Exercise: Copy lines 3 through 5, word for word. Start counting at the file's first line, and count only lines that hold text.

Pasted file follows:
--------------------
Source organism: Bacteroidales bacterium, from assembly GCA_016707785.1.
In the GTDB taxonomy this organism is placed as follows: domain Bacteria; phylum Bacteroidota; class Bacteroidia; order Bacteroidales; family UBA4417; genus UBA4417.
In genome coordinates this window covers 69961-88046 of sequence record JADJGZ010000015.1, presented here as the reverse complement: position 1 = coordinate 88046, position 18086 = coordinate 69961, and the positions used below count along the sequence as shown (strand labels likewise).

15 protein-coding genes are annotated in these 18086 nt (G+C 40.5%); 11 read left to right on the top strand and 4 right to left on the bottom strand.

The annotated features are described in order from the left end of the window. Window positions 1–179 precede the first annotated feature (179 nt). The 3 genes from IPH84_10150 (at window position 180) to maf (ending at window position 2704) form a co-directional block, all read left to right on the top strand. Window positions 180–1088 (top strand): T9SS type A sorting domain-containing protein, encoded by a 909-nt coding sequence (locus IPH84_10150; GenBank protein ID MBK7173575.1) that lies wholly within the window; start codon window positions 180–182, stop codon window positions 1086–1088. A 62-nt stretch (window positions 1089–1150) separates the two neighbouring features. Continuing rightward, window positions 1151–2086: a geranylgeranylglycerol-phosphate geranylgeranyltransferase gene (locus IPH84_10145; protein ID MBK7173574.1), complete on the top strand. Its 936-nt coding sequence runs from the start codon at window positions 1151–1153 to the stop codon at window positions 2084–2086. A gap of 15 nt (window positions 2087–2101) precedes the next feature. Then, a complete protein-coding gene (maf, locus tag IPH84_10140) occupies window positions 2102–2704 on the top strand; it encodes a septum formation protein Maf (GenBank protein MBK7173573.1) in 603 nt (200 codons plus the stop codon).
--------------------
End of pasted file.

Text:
In genome coordinates this window covers 69961-88046 of sequence record JADJGZ010000015.1, presented here as the reverse complement: position 1 = coordinate 88046, position 18086 = coordinate 69961, and the positions used below count along the sequence as shown (strand labels likewise).

15 protein-coding genes are annotated in these 18086 nt (G+C 40.5%); 11 read left to right on the top strand and 4 right to left on the bottom strand.

The annotated features are described in order from the left end of the window. Window positions 1–179 precede the first annotated feature (179 nt). The 3 genes from IPH84_10150 (at window position 180) to maf (ending at window position 2704) form a co-directional block, all read left to right on the top strand. Window positions 180–1088 (top strand): T9SS type A sorting domain-containing protein, encoded by a 909-nt coding sequence (locus IPH84_10150; GenBank protein ID MBK7173575.1) that lies wholly within the window; start codon window positions 180–182, stop codon window positions 1086–1088. A 62-nt stretch (window positions 1089–1150) separates the two neighbouring features. Continuing rightward, window positions 1151–2086: a geranylgeranylglycerol-phosphate geranylgeranyltransferase gene (locus IPH84_10145; protein ID MBK7173574.1), complete on the top strand. Its 936-nt coding sequence runs from the start codon at window positions 1151–1153 to the stop codon at window positions 2084–2086. A gap of 15 nt (window positions 2087–2101) precedes the next feature. Then, a complete protein-coding gene (maf, locus tag IPH84_10140) occupies window positions 2102–2704 on the top strand; it encodes a septum formation protein Maf (GenBank protein MBK7173573.1) in 603 nt (200 codons plus the stop codon).